Threads Sing in Paolo Arao’s Devotion to Textiles

05.07.24 | By
Threads Sing in Paolo Arao’s Devotion to Textiles

Devotion is the loom with which artists weave craft, steadfastness, and personal conviction, for a meaningful creative practice. Filipino-American artist Paolo Arao explores this concept – metaphorically and physically – with his second solo exhibition on view at the David B. Smith Gallery, aptly named Devotion, in a showcase of new textile works alongside collaborative totem sculptures that pull on patrons’ heartstrings.

The lyricism of Devotion plays out in textile drawings where geometric patterns are hand stitched into appliquéd patchworks in a symphony of color. Viewers’ eyes follow varied visual thread weights and move along the intricate line work as if reading sheet music. “For me, the most direct link to musicality and textiles comes through the instruments used to create music and cloth,” Arao says. “The loom is like a piano. And I think of weaving as a way of making threads sing. There is a somatic rhythm to weaving on a loom that feels connected to playing music on a piano.”

Part of what makes the collection so poignant is the visitors’ ability to glean personal meaning from a material most are intimately familiar with, and often interconnected by. Following a rich Filipino textile heritage and cultural ideologies, Arao imbues pattern, texture, joinery, and hue with a bit of spiritual healing and protective power – so to speak. Dizzying patterns and kaleidoscopic colorways, which do create a greater visual vibration, are thought to offer protection to the beholder in warding off evil spirits. Call it faith or superstition, the power of composition is bewitching to onlookers, fascinating to critics, and an essential source of inspiration. “I carry color within me,” Arao adds. “My relationship to color is not passive. It is political, it is personal, it is emotional, it is felt, and it is in my very being.”

While prismatic quilted pieces and the “all-seeing, protective eye” represented in a repeating diamond motif are mainstays of Arao’s repertoire, new to his oeuvre are textile paintings made on the loom, handwoven multi-panel tapestries, and wooden fiber sculptures created collaboratively with artist Gregory Beson. Each of these formats is a testament to having built a consistent rhythm of works where each new textural or material element can step forward from a chorus of tradition for their own solo performance. Pieces like Nocturnes and Études employ precision needlework against complementary woven backdrops for this new series of intimately-scaled, wall-based textile works.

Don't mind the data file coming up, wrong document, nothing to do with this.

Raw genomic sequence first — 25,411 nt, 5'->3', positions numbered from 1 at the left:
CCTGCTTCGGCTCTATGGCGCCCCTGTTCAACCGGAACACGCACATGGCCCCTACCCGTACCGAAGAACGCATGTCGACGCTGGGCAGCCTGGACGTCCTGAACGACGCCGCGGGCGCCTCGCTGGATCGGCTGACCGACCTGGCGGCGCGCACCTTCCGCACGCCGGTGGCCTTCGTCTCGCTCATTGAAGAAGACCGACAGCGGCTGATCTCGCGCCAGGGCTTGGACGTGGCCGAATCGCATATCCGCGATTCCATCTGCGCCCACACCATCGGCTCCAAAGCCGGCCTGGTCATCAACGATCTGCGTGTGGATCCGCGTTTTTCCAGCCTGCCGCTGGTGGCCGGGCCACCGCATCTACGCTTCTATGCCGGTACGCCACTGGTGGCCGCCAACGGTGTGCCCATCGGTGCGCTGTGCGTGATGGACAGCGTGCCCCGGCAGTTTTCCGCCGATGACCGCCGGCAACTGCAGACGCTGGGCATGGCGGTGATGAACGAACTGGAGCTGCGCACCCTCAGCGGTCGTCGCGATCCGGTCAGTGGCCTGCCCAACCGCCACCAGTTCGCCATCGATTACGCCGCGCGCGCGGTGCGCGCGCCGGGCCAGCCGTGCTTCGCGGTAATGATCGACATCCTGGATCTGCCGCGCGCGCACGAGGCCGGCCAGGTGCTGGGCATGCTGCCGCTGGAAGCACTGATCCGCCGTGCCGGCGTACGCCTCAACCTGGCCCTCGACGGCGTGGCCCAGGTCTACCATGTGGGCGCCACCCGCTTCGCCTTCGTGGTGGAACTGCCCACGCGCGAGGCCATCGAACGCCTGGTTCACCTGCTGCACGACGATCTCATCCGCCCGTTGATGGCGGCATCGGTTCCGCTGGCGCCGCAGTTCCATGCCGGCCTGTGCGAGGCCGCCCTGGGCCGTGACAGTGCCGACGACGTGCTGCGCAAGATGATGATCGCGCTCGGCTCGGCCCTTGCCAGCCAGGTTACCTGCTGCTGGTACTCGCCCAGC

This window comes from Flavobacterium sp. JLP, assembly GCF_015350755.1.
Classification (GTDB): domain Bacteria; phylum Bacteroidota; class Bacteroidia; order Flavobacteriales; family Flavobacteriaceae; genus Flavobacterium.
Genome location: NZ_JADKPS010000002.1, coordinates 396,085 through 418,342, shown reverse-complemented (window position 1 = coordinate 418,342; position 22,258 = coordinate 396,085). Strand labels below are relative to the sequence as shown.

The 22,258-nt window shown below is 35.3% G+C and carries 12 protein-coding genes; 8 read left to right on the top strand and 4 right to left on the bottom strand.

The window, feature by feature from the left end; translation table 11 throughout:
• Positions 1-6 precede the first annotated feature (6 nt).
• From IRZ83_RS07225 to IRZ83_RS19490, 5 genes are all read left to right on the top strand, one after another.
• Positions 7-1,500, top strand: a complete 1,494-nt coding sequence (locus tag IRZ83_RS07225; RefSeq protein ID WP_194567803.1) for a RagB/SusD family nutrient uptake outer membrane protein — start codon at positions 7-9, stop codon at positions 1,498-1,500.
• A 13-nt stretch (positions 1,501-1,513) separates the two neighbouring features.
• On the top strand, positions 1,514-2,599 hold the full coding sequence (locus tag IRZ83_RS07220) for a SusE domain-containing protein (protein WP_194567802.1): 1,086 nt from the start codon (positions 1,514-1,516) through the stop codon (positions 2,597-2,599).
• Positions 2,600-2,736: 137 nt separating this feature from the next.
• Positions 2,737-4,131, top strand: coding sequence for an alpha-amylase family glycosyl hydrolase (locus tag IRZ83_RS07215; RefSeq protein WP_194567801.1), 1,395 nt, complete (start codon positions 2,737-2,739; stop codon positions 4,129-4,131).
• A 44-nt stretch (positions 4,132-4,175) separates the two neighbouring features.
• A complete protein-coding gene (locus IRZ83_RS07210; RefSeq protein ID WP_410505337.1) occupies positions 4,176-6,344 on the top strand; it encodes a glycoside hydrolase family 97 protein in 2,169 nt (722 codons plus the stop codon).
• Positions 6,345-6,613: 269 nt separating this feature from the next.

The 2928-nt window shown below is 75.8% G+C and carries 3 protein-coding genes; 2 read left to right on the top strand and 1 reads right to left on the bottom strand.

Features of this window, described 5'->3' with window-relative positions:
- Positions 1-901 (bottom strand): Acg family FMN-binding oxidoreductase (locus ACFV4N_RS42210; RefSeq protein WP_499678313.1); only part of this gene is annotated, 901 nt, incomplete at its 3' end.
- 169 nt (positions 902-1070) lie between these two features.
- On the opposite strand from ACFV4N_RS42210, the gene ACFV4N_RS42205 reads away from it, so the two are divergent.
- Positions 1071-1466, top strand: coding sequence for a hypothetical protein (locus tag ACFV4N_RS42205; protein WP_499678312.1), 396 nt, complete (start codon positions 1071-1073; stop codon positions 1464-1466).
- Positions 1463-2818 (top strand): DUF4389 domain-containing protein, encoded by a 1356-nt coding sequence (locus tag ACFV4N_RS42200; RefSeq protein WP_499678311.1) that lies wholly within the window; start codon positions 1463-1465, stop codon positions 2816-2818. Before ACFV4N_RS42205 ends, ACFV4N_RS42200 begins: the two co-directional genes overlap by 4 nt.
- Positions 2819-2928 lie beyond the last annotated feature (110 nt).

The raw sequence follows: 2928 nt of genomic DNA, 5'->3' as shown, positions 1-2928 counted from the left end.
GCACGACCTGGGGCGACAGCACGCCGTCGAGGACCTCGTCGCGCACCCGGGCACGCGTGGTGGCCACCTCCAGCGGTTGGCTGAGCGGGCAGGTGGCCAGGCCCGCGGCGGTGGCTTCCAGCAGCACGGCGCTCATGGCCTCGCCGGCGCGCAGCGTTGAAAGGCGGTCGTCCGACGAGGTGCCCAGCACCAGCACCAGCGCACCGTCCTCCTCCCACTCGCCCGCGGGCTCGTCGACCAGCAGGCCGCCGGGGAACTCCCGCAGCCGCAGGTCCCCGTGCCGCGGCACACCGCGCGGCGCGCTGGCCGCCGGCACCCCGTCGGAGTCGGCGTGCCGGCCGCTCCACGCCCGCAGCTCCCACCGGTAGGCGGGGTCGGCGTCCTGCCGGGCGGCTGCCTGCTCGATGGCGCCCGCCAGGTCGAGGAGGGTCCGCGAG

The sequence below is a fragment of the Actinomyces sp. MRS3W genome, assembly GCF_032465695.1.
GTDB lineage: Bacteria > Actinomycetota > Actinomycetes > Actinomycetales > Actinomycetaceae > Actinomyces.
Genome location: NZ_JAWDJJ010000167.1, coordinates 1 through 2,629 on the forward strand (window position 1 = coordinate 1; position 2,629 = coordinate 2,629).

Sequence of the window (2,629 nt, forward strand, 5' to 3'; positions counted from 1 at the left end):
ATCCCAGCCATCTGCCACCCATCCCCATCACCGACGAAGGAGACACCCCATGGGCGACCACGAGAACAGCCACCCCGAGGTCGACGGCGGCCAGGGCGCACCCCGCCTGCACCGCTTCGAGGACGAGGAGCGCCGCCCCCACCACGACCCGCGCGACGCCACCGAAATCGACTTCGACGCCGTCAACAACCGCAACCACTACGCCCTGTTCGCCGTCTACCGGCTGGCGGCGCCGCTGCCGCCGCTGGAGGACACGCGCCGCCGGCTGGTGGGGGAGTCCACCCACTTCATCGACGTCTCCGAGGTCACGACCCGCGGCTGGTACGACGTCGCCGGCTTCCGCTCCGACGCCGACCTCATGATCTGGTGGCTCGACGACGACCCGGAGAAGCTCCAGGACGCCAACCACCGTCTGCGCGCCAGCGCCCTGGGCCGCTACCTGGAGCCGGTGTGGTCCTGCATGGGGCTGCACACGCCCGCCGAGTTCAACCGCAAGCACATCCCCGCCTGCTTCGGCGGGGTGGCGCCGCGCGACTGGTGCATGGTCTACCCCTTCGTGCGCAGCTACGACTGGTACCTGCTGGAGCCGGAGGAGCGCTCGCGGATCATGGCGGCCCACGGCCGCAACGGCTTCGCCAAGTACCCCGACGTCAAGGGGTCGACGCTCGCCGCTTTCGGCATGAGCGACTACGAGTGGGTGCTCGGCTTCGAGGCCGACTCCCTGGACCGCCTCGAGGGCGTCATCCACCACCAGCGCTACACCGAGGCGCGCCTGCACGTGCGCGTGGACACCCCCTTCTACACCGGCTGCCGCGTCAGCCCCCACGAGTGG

The clear aesthetic labor echoes soft fabric sounds while conjuring visions of nimble needlework, which together harmonize aesthetics, techniques, and the artist’s heritage. “There’s an immensity packed into an intimate scale, and I hope that these pieces can invite a moment of wonder or reflection for the viewer.”

Paolo Arao’s work will be on view in the Main Gallery and Project Room at David B. Smith Gallery until May 11. You may learn more about the artists involved and see more of their work by visiting and, or visit the gallery website at

With professional degrees in architecture and journalism, Joseph has a desire to make living beautifully accessible. His work seeks to enrich the lives of others with visual communication and storytelling through design. Previously a regular contributor to titles under the SANDOW Design Group, including Luxe and Metropolis, Joseph now serves the Design Milk team as their Managing Editor. When not practicing, he teaches visual communication, theory, and design. The New York-based writer has also contributed to exhibitions hosted by the AIA New York’s Center for Architecture and Architectural Digest, and recently published essays and collage illustrations with Proseterity, a literary publication.